D-day Normandy Landings

June 05, 1994

"Soldiers, Sailors and Airmen of the Allied Expeditionary Force. You are about to embark upon the Great Crusade, toward which we have striven these many months. The eyes of the world are upon you. The hopes and fears of liberty-loving people everywhere march with you. In company with our brave Allies and brothers-in-arms on other Fronts, you will bring about the destruction of the German war machine, the elimination of Nazi tyranny over the oppressed peoples of Europe, and security for ourselves in a free world....

"Good Luck! And let us beseech the blessing of Almighty God upon this great and noble undertaking."

Gen. Dwight D. Eisenhower, Supreme Commander of Allied Expeditionary Forces.:


"My fellow Americans:

"In this poignant hour, I ask you to join me in prayer.

"Almighty God: Our sons, pride of our nation, this day have set upon a mighty endeavor, a struggle to preserve our Republic, our religion, and our civilization and to set free a suffering humanity.. . . They will be sore tried, by night and by day, without rest till the victory is won. The darkness will be rent by noise and flame. Men's souls will be shaken with the violences of war. . . Some will never return. Embrace these, Father, and receive them, Thy heroic servants, into Thy kingdom.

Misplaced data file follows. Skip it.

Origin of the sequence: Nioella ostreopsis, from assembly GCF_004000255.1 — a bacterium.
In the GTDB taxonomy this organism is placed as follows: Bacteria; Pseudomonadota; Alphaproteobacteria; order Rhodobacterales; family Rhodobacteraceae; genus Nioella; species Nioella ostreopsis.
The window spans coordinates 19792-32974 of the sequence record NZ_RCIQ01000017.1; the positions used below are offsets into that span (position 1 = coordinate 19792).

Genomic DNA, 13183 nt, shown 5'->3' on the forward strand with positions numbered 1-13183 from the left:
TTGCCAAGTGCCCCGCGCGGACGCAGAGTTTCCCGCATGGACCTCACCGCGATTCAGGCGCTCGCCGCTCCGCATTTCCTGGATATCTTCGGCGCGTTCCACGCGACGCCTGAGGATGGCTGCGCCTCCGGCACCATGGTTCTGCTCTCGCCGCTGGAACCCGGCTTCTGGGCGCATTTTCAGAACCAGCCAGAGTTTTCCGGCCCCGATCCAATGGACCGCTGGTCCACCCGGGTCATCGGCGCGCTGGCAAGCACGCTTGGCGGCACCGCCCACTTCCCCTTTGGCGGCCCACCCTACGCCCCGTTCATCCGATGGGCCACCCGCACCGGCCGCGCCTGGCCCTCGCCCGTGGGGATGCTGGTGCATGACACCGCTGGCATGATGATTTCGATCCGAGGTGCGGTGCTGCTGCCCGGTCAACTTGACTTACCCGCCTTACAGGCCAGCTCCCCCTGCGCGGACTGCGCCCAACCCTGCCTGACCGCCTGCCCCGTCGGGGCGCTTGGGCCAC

0$ President Franklin D. Roosevelt:

". . . This vast operation is undoubtedly the most complicated and difficult that has ever taken place. It involves tides, winds, waves, visibility, both from the air and the sea standpoint, and the combined employment of land, air and sea forces in the highest degree of intimacy and in contact with conditions which could not and cannot be fully foreseen. . . . The ardor and spirit of the troops, as I saw myself, embarking in these last few days was splendid to witness. Nothing that equipment, science or forethought could do has been neglected, and the whole process of opening this great new front will be pursued with the utmost resolution..."

8, British Prime Minister Winston Churchill

". . . the first 24 hours of the invasion will be important. . . . The fate of Germany depends on the outcome. . . . For the Allies as well as Germany, it will be the longest day."

Field Marshal Erwin Rommel, commander of German forces in northern France:

"To us is given the honor of striking a blow for freedom which will live in history, and in the better days that lie ahead men will speak with pride of our doings."

General Sir Bernard Law Montgomery, Commander of all ground forces.

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